Apples iCloud will ship alongside iOS 5 sometime this fall. With the iCloud service in place, music downloaded onto any one device will also appear on the other devices in the users ecosystem, including iPad, iPhone, iPod Touch, Mac and PC.??Ã
Apple plans to make it easy to sync music between those devices.
Apples iCloud also incorporates the users contacts, calendar and mail, with new messages and updates pushed to associated devices. The service effectively replaces MobileMe.
Music Beta by Google
Apples iCloud efforts—at least as they apply to music—seem designed to counter recent efforts by Google to provide its customers with a cloud-based repository (and player) for their music.
Googles music platform (along with Amazons offering) requires that users upload their music to Googles servers, a process that can take some time. In contrast, Apple will scan users hard drives for music and use that information to create a personalized music directory in iCloud—without needing to upload songs from the local drive.
Amazon Cloud Drive
Amazon.coms Cloud Drive is a cloud-based locker for not only music, but also documents, pictures and videos. Amazon provides the first 5GB of storage for free; after that, a tiered pricing system goes into effect.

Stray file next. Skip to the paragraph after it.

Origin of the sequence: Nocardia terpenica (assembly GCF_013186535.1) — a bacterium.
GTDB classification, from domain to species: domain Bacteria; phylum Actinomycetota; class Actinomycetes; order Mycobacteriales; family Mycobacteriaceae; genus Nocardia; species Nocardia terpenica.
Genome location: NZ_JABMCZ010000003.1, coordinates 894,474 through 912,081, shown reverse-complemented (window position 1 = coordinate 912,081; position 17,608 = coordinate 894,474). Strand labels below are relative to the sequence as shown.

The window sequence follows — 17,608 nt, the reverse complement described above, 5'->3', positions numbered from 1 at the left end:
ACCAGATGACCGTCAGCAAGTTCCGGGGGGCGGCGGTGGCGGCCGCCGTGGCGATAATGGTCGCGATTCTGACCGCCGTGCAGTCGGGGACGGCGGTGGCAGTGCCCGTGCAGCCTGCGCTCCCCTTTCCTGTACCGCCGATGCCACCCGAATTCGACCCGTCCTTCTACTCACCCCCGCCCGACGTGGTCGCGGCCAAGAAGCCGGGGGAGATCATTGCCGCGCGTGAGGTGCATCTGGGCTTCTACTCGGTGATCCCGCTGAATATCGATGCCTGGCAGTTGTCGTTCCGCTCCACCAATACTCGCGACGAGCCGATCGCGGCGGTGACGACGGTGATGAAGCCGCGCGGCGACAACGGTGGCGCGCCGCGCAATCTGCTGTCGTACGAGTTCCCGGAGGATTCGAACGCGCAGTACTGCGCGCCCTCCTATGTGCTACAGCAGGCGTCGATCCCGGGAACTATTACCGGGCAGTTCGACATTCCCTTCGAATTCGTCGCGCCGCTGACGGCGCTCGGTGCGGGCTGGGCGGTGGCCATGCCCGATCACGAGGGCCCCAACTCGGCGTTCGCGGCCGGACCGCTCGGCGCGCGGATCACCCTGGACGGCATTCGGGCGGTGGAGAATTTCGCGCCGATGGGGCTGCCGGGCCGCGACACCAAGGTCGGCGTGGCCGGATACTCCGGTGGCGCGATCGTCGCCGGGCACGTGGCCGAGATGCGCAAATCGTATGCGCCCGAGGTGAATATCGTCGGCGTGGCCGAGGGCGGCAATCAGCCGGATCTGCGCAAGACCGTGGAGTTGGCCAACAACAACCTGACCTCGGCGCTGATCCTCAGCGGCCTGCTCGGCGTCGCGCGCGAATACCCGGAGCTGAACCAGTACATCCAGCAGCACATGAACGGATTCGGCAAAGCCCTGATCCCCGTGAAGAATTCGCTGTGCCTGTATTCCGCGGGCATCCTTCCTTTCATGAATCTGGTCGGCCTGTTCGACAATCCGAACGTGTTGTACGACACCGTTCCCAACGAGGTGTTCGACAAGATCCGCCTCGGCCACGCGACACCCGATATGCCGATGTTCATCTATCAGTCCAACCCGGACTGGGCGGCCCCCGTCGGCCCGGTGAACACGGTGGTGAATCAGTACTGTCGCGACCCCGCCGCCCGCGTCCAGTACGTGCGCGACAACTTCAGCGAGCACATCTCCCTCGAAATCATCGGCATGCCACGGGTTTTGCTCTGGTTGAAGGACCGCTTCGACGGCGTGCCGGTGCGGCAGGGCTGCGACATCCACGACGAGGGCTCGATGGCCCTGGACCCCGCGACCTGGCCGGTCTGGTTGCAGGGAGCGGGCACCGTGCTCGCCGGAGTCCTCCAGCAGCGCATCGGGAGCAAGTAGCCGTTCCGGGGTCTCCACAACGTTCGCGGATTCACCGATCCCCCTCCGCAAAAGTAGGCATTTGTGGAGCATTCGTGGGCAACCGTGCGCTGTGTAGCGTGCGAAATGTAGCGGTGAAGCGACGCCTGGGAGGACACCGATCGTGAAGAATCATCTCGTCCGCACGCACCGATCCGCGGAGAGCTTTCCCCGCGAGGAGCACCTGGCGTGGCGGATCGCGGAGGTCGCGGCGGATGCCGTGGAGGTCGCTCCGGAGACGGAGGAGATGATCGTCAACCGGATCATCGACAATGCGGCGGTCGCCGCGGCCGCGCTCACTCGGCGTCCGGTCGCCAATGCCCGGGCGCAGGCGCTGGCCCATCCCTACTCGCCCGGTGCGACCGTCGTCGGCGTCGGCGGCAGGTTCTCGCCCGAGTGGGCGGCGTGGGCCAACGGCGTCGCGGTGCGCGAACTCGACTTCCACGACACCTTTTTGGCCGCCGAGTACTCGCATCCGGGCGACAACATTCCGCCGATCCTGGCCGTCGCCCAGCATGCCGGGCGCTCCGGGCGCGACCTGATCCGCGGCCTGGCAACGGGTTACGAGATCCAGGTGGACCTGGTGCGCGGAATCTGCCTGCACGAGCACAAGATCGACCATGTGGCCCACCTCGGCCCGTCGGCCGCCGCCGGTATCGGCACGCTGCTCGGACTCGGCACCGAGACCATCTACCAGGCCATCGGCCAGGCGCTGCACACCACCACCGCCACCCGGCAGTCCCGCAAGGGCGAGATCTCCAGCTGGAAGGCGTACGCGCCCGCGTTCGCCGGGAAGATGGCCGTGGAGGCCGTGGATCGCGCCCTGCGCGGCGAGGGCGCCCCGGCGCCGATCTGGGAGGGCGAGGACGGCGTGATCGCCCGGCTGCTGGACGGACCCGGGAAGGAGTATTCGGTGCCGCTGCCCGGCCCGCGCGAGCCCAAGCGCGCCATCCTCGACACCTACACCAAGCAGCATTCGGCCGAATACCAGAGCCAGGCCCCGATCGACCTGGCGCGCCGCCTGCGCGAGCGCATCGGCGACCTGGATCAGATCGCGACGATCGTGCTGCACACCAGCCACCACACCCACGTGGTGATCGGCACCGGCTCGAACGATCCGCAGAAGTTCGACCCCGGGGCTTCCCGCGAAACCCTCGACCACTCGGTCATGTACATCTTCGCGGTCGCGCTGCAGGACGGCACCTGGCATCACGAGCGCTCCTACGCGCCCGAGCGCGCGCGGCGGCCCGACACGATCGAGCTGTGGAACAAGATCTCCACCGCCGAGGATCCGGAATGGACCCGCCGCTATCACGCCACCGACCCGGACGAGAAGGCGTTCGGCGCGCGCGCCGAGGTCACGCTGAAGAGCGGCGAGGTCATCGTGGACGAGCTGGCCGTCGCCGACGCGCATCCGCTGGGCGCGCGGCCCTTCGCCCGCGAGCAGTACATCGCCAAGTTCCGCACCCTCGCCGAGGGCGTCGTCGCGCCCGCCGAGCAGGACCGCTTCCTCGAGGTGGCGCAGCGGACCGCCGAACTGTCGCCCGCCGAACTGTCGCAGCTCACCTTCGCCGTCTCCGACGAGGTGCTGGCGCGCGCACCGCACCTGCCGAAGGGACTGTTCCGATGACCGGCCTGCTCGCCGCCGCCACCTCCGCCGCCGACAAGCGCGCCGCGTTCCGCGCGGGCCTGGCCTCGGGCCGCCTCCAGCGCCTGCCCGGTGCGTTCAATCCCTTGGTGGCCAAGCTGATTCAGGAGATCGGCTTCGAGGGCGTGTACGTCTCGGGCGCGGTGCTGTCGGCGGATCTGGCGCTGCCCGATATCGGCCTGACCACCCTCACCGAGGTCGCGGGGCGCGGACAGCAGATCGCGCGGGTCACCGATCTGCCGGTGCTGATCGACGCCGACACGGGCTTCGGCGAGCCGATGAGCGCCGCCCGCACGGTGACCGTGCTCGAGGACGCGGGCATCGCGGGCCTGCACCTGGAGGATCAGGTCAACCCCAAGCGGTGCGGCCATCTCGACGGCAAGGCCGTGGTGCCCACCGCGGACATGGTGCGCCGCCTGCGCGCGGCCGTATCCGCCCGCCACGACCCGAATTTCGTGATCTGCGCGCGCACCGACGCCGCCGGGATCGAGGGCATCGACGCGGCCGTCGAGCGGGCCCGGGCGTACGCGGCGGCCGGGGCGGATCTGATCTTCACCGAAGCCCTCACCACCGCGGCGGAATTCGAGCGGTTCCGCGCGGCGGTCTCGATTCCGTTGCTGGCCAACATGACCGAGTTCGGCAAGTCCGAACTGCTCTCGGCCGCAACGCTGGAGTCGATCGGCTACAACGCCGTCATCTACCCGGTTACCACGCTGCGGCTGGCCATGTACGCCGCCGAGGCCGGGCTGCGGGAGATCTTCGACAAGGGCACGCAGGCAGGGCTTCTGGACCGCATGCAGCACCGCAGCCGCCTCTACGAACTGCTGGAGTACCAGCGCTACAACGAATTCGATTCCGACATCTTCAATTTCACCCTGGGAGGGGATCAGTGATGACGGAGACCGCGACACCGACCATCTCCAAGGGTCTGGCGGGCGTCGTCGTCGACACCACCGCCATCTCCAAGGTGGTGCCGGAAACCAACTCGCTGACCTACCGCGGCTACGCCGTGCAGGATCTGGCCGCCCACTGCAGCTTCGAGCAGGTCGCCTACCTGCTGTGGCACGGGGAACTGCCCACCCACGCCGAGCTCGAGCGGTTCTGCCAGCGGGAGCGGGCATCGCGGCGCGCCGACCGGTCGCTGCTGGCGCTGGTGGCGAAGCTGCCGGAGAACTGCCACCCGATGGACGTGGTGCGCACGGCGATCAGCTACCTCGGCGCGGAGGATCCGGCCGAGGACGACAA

Amazon Cloud Player
Like Google, Amazons Cloud Player offers a way to play music via the cloud, over a standard Web browser.
For those with lots of music not purchased via iTunes—that is, music burned onto your Mac from CDs—a new service, iTunes Match, will allow access to those songs via Apples cloud for $25 per year.??Ã
Apple is also offering Documents in the Cloud, which automatically upload any documents from Apples productivity software (including Pages, Numbers and Keynote) to Apples cloud; from there, the document can appear on other devices loaded with Apples software.
The Post-PC World
The iCloud initiative plays heavily into Apples conception of a post-PC world, one in which mobile devices and cloud syncing replace desktops and laptops (and the traditional OS) as the center of most consumers technology life.